A seemingly inexhaustible supply of natural gas was discovered in Elwood in the late 1880s. That, plus an abundance of sand suitable for glass-making, attracted the MacBeth-Evans Glass Company, who built the first glass factory in Elwood in 1890. Many more manufacturers followed, and during the gas boom days of the 1890s through the late 1930s, Elwood was known nationally for its glass, produced in various forms‒from lamp chimneys to large plate-glass windows.
Glass-blowing was a skilled trade, not to be done by men new to the field, so a special train arrived from Pittsburgh in 1890, bringing 365 glass workers to Elwood. However, the glassblowers were highly paid, earning as much as $35 to $40 a day, and they were big spenders, bringing prosperity to the city. “No machine can ever take our place” was their boast as they flooded the city with their free-flowing money.
At first, the MacBeth-Evans made only lamp chimneys and lantern globes, and for some time was the only plant in the world which manufactured oil-tempered lamp chimneys. The exceptionally sturdy chimneys were shipped to all parts of the world. In 1891, the company made the first optical glass successfully produced in the United States.
With the depletion of the gas supplies, however, the work decreased at MacBeth-Evans, and in 1935 Corning Glass Works purchased the plant. As the industry continued its decline, the plant was finally closed down, and it was dismantled in 1938.
Another important glass works located in Elwood was constructed by the Seiberling Glass Company interests of Akron, Ohio. Construction on the building was completed in 1891. The works, known as the Diamond Plate Glass Company, was at one time the largest glass factory of its kind in the world. It was later purchased by the Pittsburgh Plate Glass Company, but it closed in late 1903, as the gas boom collapsed.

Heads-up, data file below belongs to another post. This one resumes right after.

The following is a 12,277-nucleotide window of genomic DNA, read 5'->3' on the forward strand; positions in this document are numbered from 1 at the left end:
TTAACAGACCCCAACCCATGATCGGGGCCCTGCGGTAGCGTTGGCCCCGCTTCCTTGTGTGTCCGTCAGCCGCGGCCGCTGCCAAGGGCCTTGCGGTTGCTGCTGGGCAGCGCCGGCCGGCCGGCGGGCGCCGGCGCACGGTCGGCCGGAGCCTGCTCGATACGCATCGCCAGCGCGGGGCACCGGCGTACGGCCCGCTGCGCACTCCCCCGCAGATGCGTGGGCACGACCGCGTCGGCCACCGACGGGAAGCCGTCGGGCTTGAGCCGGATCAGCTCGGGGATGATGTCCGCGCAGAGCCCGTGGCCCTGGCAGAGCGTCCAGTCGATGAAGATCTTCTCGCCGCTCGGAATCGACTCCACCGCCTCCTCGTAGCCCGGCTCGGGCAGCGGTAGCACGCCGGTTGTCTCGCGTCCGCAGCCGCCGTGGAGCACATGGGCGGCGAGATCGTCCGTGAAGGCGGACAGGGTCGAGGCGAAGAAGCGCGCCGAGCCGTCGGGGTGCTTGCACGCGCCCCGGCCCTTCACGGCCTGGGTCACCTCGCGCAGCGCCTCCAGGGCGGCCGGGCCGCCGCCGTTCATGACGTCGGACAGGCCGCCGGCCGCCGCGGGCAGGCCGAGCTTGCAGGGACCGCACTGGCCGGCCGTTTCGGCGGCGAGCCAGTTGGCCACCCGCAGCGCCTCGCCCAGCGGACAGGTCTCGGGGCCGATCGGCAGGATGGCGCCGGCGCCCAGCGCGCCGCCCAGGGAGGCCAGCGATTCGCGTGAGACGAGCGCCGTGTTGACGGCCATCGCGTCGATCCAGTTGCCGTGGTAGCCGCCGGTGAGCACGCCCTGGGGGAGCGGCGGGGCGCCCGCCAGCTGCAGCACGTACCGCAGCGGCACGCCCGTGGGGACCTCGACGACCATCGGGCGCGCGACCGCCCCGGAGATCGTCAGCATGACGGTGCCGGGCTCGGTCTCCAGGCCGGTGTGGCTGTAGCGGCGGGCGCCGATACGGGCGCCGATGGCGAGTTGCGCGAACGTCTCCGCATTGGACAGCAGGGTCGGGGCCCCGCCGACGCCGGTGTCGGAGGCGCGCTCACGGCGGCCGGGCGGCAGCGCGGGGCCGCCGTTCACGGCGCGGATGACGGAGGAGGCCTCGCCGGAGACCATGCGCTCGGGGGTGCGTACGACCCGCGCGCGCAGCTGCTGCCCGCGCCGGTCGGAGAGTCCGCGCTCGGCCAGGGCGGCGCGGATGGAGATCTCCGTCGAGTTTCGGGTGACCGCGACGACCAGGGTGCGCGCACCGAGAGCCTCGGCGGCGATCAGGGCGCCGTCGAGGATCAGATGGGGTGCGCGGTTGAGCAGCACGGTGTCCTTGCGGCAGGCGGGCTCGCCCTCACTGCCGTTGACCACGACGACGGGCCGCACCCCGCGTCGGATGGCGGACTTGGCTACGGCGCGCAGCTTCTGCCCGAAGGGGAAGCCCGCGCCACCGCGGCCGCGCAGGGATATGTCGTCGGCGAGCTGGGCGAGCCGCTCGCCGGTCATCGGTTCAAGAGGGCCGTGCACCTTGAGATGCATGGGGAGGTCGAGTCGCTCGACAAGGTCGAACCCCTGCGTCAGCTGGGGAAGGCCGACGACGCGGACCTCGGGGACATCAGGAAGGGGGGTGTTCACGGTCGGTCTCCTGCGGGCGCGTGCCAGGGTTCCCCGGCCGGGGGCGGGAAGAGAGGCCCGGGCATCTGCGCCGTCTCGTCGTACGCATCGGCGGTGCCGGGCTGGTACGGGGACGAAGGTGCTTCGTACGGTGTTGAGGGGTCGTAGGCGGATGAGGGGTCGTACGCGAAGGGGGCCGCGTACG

Through the years, other glass factories came and went in Elwood. They included the McCloy Glass Works, makers of lamp chimneys and lantern globes; the Elwood Window Glass Company, and the Vivsen & Weiskolp Bottle Works, manufacturers of caps and bottling machinery.
Today, two glass factories remain in Elwood to carry on the tradition: St. Clair Glass Works/House of Glass, and Carol’s Legacy Glass.
● St. Clair Glass Works/House of Glass: In 1903, John “Pop” St. Clair, a French immigrant residing in Missouri, heard about the MacBeth-Evans plant and moved his family to Elwood to work for the company. But when MacBeth-Evans closed in 1938, Pop and son, Joe, set the wheels in motion to start their own company. St. Clair Glass Works opened in 1941, and their flawless crystal earned the praise of artistic glass connoisseurs. After Joe St. Clair died in 1987, his nephew, Joe Rice, stepped up to carry on the family tradition. Today, Rice is semi-retired and maintains his operation, House of Glass, at 7900 E. State Road 28 on a reduced schedule. Please call Rice at (765) 552-6841 for hours.
● Carol’s Legacy Glass: Local tinsmith Jeff Ball saw an opportunity when the St. Clair Glass equipment was being sold at auction in 1987. Ready for a new career direction, Ball purchased some of the equipment and opened his Prestige Art Glass factory and showroom in 1990. Today, Ball has carved an impressive niche in the specialty glass market. He has produced glass items containing dust from the original bricks of the Indianapolis Motor Speedway and has also made glass trophies presented at the Little 500 in Anderson. In honor of his wife, in 2018, Ball changed his business’s name to Carol’s Legacy Glass. The factory is located at 527 South 28th Street, and its showroom is open 8:00 a.m. to 4:00 p.m., Monday through Friday year round.